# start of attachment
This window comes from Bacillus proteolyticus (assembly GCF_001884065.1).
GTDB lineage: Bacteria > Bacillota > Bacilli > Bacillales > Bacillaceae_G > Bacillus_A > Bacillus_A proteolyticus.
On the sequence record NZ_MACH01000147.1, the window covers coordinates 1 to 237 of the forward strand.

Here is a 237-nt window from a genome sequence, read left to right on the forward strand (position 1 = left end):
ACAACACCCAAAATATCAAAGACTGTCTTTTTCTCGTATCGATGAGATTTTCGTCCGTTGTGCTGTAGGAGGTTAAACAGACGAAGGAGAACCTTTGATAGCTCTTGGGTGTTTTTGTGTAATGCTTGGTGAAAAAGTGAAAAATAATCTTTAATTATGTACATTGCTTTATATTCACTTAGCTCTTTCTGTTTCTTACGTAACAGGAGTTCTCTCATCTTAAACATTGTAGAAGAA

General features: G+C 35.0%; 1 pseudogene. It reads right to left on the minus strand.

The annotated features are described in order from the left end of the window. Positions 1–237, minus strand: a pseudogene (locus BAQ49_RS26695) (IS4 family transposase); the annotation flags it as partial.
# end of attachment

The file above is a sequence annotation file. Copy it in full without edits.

This window comes from Bacillus proteolyticus (assembly GCF_001884065.1).
GTDB lineage: Bacteria > Bacillota > Bacilli > Bacillales > Bacillaceae_G > Bacillus_A > Bacillus_A proteolyticus.
On the sequence record NZ_MACH01000147.1, the window covers coordinates 1 to 237 of the forward strand.

Here is a 237-nt window from a genome sequence, read left to right on the forward strand (position 1 = left end):
ACAACACCCAAAATATCAAAGACTGTCTTTTTCTCGTATCGATGAGATTTTCGTCCGTTGTGCTGTAGGAGGTTAAACAGACGAAGGAGAACCTTTGATAGCTCTTGGGTGTTTTTGTGTAATGCTTGGTGAAAAAGTGAAAAATAATCTTTAATTATGTACATTGCTTTATATTCACTTAGCTCTTTCTGTTTCTTACGTAACAGGAGTTCTCTCATCTTAAACATTGTAGAAGAA

General features: G+C 35.0%; 1 pseudogene. It reads right to left on the minus strand.

The annotated features are described in order from the left end of the window. Positions 1–237, minus strand: a pseudogene (locus BAQ49_RS26695) (IS4 family transposase); the annotation flags it as partial.